As they often do, out of nowhere in an over seas auction, I saw one piece that would fit my collection to a tee. Mostly, it is enjoyable to simply scroll lots, read descriptions and track pricing while watching bids run up to past making sense when you factor in all the BP, shipping and exchange rate etc. Still, I trip out over cast iron medals from WW1 that have a bit of rusty patination in the protected areas. I think it’s a wonder when these tone up without eating corrosive holes into the surface. So I went for it and about a month later it came to town. I was reminded it was mid Dec when the line at the PO was out the door. Nevertheless l was pleased to have the piece in hand as it patiently sat in my car until late at night when the work day was through. This particular K-190 is a solid addition to my grouping (top left) of other cast iron Goetz satiracles from WW1 and a perfect way to cap my collecting year. At this rate I’m predicting that’s it for me this year!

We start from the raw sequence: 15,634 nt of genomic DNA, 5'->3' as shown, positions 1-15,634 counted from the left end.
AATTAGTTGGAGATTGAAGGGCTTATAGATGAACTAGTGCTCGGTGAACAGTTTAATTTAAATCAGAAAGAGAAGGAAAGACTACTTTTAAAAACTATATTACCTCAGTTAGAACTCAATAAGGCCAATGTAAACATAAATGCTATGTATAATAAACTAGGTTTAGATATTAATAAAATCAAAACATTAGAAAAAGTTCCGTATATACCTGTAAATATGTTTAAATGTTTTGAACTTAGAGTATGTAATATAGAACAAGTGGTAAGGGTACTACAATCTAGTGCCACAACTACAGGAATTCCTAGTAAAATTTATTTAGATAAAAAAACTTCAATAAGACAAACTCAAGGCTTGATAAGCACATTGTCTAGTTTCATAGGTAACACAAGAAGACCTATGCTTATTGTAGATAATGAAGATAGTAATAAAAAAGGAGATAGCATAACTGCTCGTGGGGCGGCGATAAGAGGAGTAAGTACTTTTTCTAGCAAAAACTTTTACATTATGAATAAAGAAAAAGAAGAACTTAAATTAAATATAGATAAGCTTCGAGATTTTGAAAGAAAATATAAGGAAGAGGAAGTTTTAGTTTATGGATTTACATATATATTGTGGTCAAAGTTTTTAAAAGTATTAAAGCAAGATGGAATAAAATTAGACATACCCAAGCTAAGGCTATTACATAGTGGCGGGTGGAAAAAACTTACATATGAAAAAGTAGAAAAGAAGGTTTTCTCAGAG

Hoping you all have a happy, healthy and productive 2024, see ya there!

Comments

  • cachemancacheman Posts: 3,111 ✭✭✭

    A Nice looking set! If you stick with cast iron examples you'll be guaranteed that they were indeed cast during the war years. I also find the cast iron pieces especially crisp in nature and it never ceases to amaze me just how finely, and thinly, Goetz was able to produce these.

    Some years are more productive than others...continue the hunt as it's a big part of collecting.

    Happy New Year!

  • coinkatcoinkat Posts: 22,670 ✭✭✭✭✭